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With Senior Stroebel Looking to End on High Note PU Women’s Lightweights Primed for IRA Regatta

STROBE LIGHT: Princeton University women’s lightweight rower ­Maggie Stroebel pulls hard in a race earlier this spring. Senior co-captain ­Stroebel is looking to end her Princeton career on a high note as the Tigers wrap up the season by competing at the Intercollegiate Rowing Association (IRA) national championship regatta on Mercer Lake in West Windsor later this month.(Photo Courtesy of Princeton’s Office of Athletic Communications)

STROBE LIGHT: Princeton University women’s lightweight rower ­Maggie Stroebel pulls hard in a race earlier this spring. Senior co-captain ­Stroebel is looking to end her Princeton career on a high note as the Tigers wrap up the season by competing at the Intercollegiate Rowing Association (IRA) national championship regatta on Mercer Lake in West Windsor later this month. (Photo Courtesy of Princeton’s Office of Athletic Communications)

Maggie Stroebel demonstrated plenty of athletic versatility as a high schooler.

A native of Saukville, Wisc., Stroebel lettered four times in track and cross country and twice in basketball for Cedarburg.

But a college trip east inspired Stroebel to add another athletic pursuit.

“My older brother (Spencer) went to Princeton in the Class of 2012 and had walked on to the men’s lightweight team,” said Stroebel. “I had visited him and I really loved the school.”

Joining the Milwaukee Rowing Club in the summer after her junior year in high school, Stroebel ended up following her brother’s footsteps, becoming a member of the Princeton women’s lightweight crew program in the fall of 2010.

Later this month, Stroebel will wrap up her Princeton crew career as she leads the lightweight varsity 8 at the Intercollegiate Rowing Association (IRA) national championship regatta on Mercer Lake in West Windsor.

Stroebel has made up for lost time in her rowing career. “I actually started really late for someone who got recruited,” said Stroebel.

“Crew is not a sport like basketball or soccer that requires a skill set developed over the years. You can be recruited with a good ERG (ergometer) score. I picked up the technique quickly. I rowed my entire senior year in high and the summer after. We rowed at the Head of Charles in the fall of my senior year and did well. We went to club nationals in Tennessee that spring.”

In her freshman year at Princeton, Stroebel quickly made her presence felt. “We had a really strong team and a really strong group of seniors,” said Stroebel.

“I raced in the 1V (first varsity 8) in the fall. I was thrown into the fire and that was a good experience. I ended up helping the 2V get a bronze that spring at the Eastern Sprints.”

Over the next two seasons, Stoebel was a fixture in the program’s top boat.

“I was in the 1V in the spring; it was definitely a rebuilding year after losing so many seniors,” said Stroebel.

“That year we had some downs after the highs of the year before. In junior year, we did better; we were on the way to getting back to where we were in 2011.”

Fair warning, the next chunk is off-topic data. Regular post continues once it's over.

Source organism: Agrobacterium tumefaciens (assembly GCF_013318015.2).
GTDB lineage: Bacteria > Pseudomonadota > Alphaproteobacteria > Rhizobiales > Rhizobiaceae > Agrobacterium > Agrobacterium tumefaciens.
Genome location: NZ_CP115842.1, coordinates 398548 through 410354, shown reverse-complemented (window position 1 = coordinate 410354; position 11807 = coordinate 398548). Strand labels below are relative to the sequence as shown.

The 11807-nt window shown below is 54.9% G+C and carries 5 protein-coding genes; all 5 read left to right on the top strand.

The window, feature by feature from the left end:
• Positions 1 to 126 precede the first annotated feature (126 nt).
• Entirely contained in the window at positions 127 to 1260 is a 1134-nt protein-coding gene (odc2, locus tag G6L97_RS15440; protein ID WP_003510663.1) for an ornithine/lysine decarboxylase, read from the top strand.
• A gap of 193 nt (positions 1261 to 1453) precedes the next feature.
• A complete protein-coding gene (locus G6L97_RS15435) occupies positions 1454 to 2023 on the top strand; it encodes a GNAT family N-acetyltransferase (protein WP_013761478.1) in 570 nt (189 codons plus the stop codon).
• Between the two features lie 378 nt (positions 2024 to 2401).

This year, Stroebel has led the way for the Tigers, serving as a team captain along with junior Rebecca Kreutter.

“It was such an honor; I have so much respect for the previous captains,” said Stroebel.

“I come down every day looking to be a leader and looking to be positive. Things can drag so I try to keep people motivated and keep us going.”

Princeton has enjoyed a positive spring, taking second in the san Diego Crew Classic, winning the Knecht Cup regatta, and taking third at the Eastern Sprints. “Every year, we want to medal at the sprints and IRAs,” said Stroebel.

“We were excited to win the Knecht Cup. We got a third at the Sprints; we had a good race.”

Learning from the Sprints where Princeton grabbed an early lead before getting passed by champion Harvard-Radcliffe and runner-up Wisconsin, Stroebel believes the top boat can race even better at the national championship regatta.

“We are looking forward to the IRAs; we think we can beat Wisconsin and Harvard-Radcliffe,” said Stroebel, who has been rowing in the No. 2 seat for the Tigers this spring.

“I like that strategy of going out fast. It is hard to sit back and get a medal. We are working on base pace and endurance. We have a young boat, with two freshmen and some sophomores. We have been very focused. Everyone comes down and even though we are in exams, they put that aside and work hard. We have a good group.”

As Stroebel heads down the homestretch of her Princeton career, she is determined to have a good time in the water.

“I am trying to relish it; talking about graduation seems unbelievable,” said Stroebel.

“I am trying to enjoy every day on the water. I hope to row later in life but this is the last time I will be on an eight like this. This is it for me with competitive rowing.”

No matter what happens, Stroebel is glad she followed her brother’s path.

“I think rowing has helped me so much, being on a team is special,” said Stroebel, who will be working in marketing for a New York City firm after graduation.

“I couldn’t imagine going through Princeton any other way; my teammates have really been supportive in so many ways.”

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